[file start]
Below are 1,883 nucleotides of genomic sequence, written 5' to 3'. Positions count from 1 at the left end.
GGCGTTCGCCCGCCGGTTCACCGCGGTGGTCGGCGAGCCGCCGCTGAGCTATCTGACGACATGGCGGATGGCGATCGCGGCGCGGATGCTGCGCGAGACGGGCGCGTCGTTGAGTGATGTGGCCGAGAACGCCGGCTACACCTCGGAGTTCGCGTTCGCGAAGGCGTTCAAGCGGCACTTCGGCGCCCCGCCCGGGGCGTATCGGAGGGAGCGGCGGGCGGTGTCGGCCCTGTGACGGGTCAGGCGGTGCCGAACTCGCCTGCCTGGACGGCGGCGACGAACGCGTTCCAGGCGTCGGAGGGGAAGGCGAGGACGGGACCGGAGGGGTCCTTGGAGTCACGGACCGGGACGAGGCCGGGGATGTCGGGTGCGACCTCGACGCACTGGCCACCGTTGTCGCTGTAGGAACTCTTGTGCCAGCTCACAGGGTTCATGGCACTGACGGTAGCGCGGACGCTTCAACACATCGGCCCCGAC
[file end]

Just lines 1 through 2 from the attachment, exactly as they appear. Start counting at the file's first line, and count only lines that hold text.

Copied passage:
Below are 1,883 nucleotides of genomic sequence, written 5' to 3'. Positions count from 1 at the left end.
GGCGTTCGCCCGCCGGTTCACCGCGGTGGTCGGCGAGCCGCCGCTGAGCTATCTGACGACATGGCGGATGGCGATCGCGGCGCGGATGCTGCGCGAGACGGGCGCGTCGTTGAGTGATGTGGCCGAGAACGCCGGCTACACCTCGGAGTTCGCGTTCGCGAAGGCGTTCAAGCGGCACTTCGGCGCCCCGCCCGGGGCGTATCGGAGGGAGCGGCGGGCGGTGTCGGCCCTGTGACGGGTCAGGCGGTGCCGAACTCGCCTGCCTGGACGGCGGCGACGAACGCGTTCCAGGCGTCGGAGGGGAAGGCGAGGACGGGACCGGAGGGGTCCTTGGAGTCACGGACCGGGACGAGGCCGGGGATGTCGGGTGCGACCTCGACGCACTGGCCACCGTTGTCGCTGTAGGAACTCTTGTGCCAGCTCACAGGGTTCATGGCACTGACGGTAGCGCGGACGCTTCAACACATCGGCCCCGAC